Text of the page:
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Citation: 29TH AUGUST, (2012) 9 SCC 1

Name of the judges: Aftab Alam, Chandramauli Kr. Prasad

Petitioner: Mohammad. Ajmal Amir Kasab

Respondent: State of Maharashtra

Introduction of the case:

Ten Pakistani-trained terrorists entered India by Kuber via sea route from Pakistan to incur chaos and destruction and create havoc in the eyes of the Indian Citizen.

Foreigners and the Indian government were killed in the attacks on the 26th of November 2008. The case talks about the imposition of the death penalty for one of the convicted terrorist which was involved in the attacks, where the 10 Pakistani terrorists divided themselves into a few groups and attack different places in Mumbai. This includes the CST, Leopold Café, Taj hotel, Oberoi Hotel, and Nariman House. This attack led to the death of 166 people and around 238 people were injured. Policemen, foreign nationals, and military officials were among the few who were injured as well as killed.

Brief facts of the case

The Mumbai attack in November 2008 was a string of horrifying terrorist acts that instilled fear in the hearts and minds of all country residents.

On November 26, 2008, ten members of the Lashkar-e-Taiba entered Mumbai illegally. They then assaulted several well-known Mumbai locations, including the Taj Hotel, Leopold Café, Oberoi Trident Hotel, Metro Theatre, and CST train station, inflicting over 166 fatalities. These terrorists crossed the Arabian Sea to reach Mumbai. Only Ajmal Kasab, who was a direct participant in this incident, was captured alive. The remaining terrorists were encountered and shot dead. Conspiracies to commit murder were hatched in Pakistan, and an attack on India was planned to start a war against the Indian government.

The planning for these attacks took place from December 2007 to November 2008. Pakistan provided the terrorists with the weapons they needed to attack India. Before the attack, the terrorists were informed that "it is a right for Jihad and if they died in this mission, they will obtain the position in heaven." They were also informed that the only way to secure Kashmir would be to undermine the Indian government from within. The only way to accomplish this is by targeting India's major cities. Nearly 166 people were killed and nearly 238 others were gravely injured by Mohammad Ajmal Kasab and his fellow terrorists.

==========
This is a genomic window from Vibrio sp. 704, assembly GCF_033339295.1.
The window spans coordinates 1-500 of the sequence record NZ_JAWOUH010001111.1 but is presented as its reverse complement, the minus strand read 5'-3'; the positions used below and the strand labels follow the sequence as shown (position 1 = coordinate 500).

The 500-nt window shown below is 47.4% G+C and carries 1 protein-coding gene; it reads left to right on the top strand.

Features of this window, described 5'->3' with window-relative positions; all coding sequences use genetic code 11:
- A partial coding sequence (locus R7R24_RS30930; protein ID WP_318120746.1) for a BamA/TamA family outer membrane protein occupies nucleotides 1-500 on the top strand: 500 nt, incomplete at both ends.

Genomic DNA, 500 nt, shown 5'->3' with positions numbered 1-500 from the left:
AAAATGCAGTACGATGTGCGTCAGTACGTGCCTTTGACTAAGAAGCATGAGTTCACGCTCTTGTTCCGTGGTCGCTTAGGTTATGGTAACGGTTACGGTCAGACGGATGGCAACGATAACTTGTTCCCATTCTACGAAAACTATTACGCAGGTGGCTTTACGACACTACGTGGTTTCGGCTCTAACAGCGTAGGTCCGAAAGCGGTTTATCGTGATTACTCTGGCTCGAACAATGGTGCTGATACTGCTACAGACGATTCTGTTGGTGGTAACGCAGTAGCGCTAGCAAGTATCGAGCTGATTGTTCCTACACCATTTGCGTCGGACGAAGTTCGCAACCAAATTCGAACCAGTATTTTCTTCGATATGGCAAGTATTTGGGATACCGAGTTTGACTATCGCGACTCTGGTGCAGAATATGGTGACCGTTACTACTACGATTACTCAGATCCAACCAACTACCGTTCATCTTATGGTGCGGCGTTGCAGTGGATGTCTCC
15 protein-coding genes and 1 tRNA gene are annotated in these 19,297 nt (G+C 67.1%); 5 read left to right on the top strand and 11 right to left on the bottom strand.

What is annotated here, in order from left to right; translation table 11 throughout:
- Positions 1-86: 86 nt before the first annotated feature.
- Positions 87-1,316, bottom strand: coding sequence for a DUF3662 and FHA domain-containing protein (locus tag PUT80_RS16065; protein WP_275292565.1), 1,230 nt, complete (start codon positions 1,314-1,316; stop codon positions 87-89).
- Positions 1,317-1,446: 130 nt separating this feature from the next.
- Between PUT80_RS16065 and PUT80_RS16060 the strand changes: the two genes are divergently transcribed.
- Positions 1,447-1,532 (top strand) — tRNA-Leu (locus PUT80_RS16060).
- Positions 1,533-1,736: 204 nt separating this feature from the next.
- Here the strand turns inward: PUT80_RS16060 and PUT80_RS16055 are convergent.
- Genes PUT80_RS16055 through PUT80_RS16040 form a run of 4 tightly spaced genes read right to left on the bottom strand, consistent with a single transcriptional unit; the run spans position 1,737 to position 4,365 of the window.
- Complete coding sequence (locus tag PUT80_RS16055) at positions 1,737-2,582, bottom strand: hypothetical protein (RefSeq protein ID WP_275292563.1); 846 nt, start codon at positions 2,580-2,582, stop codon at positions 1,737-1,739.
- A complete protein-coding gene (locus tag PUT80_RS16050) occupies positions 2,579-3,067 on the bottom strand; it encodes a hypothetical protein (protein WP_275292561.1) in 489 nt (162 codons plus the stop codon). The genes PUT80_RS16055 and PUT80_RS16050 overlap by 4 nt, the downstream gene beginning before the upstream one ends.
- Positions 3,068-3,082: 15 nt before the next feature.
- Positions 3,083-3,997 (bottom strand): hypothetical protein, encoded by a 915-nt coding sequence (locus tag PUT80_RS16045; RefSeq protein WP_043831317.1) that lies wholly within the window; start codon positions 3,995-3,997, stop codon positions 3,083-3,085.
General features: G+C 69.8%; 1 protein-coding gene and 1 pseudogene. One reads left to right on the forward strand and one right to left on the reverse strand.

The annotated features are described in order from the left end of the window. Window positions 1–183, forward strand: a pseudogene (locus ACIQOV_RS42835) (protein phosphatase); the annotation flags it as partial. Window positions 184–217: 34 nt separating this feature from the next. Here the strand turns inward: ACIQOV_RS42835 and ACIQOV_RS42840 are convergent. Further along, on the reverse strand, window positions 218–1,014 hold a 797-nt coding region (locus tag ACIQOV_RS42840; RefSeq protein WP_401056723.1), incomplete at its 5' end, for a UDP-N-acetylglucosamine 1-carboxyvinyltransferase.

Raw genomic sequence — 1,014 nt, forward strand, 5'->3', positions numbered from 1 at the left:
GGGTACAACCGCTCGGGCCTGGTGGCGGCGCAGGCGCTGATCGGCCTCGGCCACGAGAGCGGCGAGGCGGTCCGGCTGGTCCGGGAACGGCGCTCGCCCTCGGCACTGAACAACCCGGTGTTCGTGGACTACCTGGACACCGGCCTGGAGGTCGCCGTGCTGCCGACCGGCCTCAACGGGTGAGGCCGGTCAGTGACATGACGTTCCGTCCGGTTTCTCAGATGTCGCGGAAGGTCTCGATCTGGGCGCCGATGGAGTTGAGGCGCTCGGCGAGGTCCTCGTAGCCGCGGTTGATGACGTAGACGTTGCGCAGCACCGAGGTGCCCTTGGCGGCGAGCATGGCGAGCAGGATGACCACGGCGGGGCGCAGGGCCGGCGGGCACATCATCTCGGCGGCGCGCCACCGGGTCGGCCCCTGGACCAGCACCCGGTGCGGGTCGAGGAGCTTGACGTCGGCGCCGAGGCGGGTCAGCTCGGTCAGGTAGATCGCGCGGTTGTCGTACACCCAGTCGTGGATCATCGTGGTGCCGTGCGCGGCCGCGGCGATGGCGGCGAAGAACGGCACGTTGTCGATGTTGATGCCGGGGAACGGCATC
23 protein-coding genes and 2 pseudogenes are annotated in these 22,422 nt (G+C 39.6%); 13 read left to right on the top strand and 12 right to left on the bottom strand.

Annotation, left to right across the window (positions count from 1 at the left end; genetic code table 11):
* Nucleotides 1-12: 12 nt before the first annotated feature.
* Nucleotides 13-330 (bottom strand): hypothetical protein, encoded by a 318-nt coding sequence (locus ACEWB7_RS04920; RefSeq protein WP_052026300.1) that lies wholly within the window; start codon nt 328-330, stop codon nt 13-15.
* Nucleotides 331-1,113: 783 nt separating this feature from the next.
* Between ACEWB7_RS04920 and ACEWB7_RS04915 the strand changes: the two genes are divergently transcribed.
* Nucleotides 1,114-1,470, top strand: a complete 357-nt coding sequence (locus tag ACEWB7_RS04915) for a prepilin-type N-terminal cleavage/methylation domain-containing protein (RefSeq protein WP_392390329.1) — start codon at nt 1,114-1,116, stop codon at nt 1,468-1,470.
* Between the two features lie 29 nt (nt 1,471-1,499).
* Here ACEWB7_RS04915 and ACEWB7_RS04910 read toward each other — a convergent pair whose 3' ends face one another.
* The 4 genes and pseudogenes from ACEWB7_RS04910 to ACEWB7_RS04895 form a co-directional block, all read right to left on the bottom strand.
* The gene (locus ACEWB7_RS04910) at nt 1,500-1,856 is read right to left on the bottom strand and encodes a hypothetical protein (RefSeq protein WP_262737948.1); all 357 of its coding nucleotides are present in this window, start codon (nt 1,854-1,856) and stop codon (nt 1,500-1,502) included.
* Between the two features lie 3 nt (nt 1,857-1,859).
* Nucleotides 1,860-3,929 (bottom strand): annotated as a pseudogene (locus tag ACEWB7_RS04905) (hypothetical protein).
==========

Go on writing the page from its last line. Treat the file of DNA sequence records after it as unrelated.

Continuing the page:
Issues of the case

  1. Whether the due process of law based on Article 21 of the constitution was properly followed to provide free and fair trial ?

  2. Was the appellant's death sentence reasonable in light of the juvenile age of the appellant?


The right to free legal assistance, the right to speak with and be represented by counsel appointed in accordance with due process of law,

and other rights are all guaranteed under the Indian Constitution's Articles 21, 22, and 39A. The accused is also entitled to legal representation when he is brought before the magistrate, as well as at the beginning of the trial. The magistrate should evaluate the risk to the individual's liberty after the person has been brought before him or her. A person's liberty is in risk as soon as they are arrested and brought before a magistrate, necessitating the need to petition for bail and benefit from other legal procedures. This is why legal representation is so crucial at this point. A method that denies an accused person legal counsel and representation at that point cannot be justified as being reasonable, fair, or just.

That is the stage at which an accused person needs competent legal advice and representation. Therefore the state is duty-bound not only at the start of the trial but also when the accused is produced before the judge, as well as a remand to provide legal aid to the accused.

When Khasab was provided a legal representative, he asked for a Pakistani representative in the court of law, however Pakistan denied that Khasab was a Pakistani citizen, hence was not provided with a legal representative.

For the right to legal aid based on the provision present in Article 22(1), two aspects have to be fulfilled

  1. The accused individual has to be provided with the opportunity to speak with the lawyer of his choosing

  2. The accused has the right to choose the lawyer based on his choosing

He then referred to section 304 of the CrPC, which stated that if the accused is not present before the court, it means the court does not have a sufficient pleader and a pleader may be assigned for the defence of the accused. In the case Miranda v. Arizona "It also appears from the Miranda case decision that the police will expose the suspect to an oppressive environment during contact questioning." The world of interrogation employs all of the intimidation methods and questioning abilities at his disposal, not to discover the truth, but to break the prisoner and force him to "confess" to his crime. It was in such a setting that the U.S.

The Miranda Decision was created by the Supreme Court to give the accused with the necessary safeguards against self-incrimination and to assure the consensual existence of any statement made before the authorities. A simple examination of the provisions of the CrPc reveals that sections 161 to 164 of the CrPc, together with sections 25, 26, and 32 of the Evidence Act, are intended to provide comprehensive protection to the accused from self-incrimination.